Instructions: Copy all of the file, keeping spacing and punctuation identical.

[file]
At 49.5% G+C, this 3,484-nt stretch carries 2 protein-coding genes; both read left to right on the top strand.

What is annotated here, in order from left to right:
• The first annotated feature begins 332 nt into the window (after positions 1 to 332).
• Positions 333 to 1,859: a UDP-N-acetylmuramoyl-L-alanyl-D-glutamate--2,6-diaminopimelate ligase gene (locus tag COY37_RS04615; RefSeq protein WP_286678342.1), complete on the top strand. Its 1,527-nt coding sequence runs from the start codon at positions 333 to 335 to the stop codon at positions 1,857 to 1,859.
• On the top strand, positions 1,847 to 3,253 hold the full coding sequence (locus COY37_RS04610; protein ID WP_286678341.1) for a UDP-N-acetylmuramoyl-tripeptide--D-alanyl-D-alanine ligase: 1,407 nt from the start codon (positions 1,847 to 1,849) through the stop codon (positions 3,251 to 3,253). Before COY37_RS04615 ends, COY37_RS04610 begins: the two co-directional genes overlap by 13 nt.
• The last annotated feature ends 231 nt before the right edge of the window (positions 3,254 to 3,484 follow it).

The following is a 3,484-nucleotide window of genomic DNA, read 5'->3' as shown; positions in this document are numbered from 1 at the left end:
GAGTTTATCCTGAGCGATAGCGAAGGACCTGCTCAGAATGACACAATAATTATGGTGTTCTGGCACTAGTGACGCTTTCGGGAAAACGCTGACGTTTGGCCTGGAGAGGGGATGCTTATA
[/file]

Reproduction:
At 49.5% G+C, this 3,484-nt stretch carries 2 protein-coding genes; both read left to right on the top strand.

What is annotated here, in order from left to right:
• The first annotated feature begins 332 nt into the window (after positions 1 to 332).
• Positions 333 to 1,859: a UDP-N-acetylmuramoyl-L-alanyl-D-glutamate--2,6-diaminopimelate ligase gene (locus tag COY37_RS04615; RefSeq protein WP_286678342.1), complete on the top strand. Its 1,527-nt coding sequence runs from the start codon at positions 333 to 335 to the stop codon at positions 1,857 to 1,859.
• On the top strand, positions 1,847 to 3,253 hold the full coding sequence (locus COY37_RS04610; protein ID WP_286678341.1) for a UDP-N-acetylmuramoyl-tripeptide--D-alanyl-D-alanine ligase: 1,407 nt from the start codon (positions 1,847 to 1,849) through the stop codon (positions 3,251 to 3,253). Before COY37_RS04615 ends, COY37_RS04610 begins: the two co-directional genes overlap by 13 nt.
• The last annotated feature ends 231 nt before the right edge of the window (positions 3,254 to 3,484 follow it).

The following is a 3,484-nucleotide window of genomic DNA, read 5'->3' as shown; positions in this document are numbered from 1 at the left end:
GAGTTTATCCTGAGCGATAGCGAAGGACCTGCTCAGAATGACACAATAATTATGGTGTTCTGGCACTAGTGACGCTTTCGGGAAAACGCTGACGTTTGGCCTGGAGAGGGGATGCTTATA